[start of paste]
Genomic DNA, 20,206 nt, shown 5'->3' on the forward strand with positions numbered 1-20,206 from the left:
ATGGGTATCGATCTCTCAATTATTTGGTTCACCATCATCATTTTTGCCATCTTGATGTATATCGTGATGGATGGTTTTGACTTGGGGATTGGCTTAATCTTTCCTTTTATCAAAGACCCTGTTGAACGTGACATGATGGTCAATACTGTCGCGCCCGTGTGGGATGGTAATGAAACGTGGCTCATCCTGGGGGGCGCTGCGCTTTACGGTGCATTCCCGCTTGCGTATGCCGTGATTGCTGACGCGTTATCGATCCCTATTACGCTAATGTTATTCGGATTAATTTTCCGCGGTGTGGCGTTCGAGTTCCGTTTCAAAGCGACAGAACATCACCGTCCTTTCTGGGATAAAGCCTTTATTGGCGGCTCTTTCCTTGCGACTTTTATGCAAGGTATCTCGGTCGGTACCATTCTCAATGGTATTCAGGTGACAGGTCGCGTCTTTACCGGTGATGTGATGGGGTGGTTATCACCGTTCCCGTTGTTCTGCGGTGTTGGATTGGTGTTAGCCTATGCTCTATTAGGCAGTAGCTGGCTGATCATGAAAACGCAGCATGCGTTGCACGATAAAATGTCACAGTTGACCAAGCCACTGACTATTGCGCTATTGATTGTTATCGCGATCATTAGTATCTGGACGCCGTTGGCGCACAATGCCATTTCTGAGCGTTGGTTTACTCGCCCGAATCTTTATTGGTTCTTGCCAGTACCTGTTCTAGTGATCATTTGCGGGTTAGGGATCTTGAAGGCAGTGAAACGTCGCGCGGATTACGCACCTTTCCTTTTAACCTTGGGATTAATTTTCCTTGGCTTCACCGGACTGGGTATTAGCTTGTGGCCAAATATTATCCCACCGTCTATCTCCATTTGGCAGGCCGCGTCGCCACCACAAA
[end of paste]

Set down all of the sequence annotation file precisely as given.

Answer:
Genomic DNA, 20,206 nt, shown 5'->3' on the forward strand with positions numbered 1-20,206 from the left:
ATGGGTATCGATCTCTCAATTATTTGGTTCACCATCATCATTTTTGCCATCTTGATGTATATCGTGATGGATGGTTTTGACTTGGGGATTGGCTTAATCTTTCCTTTTATCAAAGACCCTGTTGAACGTGACATGATGGTCAATACTGTCGCGCCCGTGTGGGATGGTAATGAAACGTGGCTCATCCTGGGGGGCGCTGCGCTTTACGGTGCATTCCCGCTTGCGTATGCCGTGATTGCTGACGCGTTATCGATCCCTATTACGCTAATGTTATTCGGATTAATTTTCCGCGGTGTGGCGTTCGAGTTCCGTTTCAAAGCGACAGAACATCACCGTCCTTTCTGGGATAAAGCCTTTATTGGCGGCTCTTTCCTTGCGACTTTTATGCAAGGTATCTCGGTCGGTACCATTCTCAATGGTATTCAGGTGACAGGTCGCGTCTTTACCGGTGATGTGATGGGGTGGTTATCACCGTTCCCGTTGTTCTGCGGTGTTGGATTGGTGTTAGCCTATGCTCTATTAGGCAGTAGCTGGCTGATCATGAAAACGCAGCATGCGTTGCACGATAAAATGTCACAGTTGACCAAGCCACTGACTATTGCGCTATTGATTGTTATCGCGATCATTAGTATCTGGACGCCGTTGGCGCACAATGCCATTTCTGAGCGTTGGTTTACTCGCCCGAATCTTTATTGGTTCTTGCCAGTACCTGTTCTAGTGATCATTTGCGGGTTAGGGATCTTGAAGGCAGTGAAACGTCGCGCGGATTACGCACCTTTCCTTTTAACCTTGGGATTAATTTTCCTTGGCTTCACCGGACTGGGTATTAGCTTGTGGCCAAATATTATCCCACCGTCTATCTCCATTTGGCAGGCCGCGTCGCCACCACAAA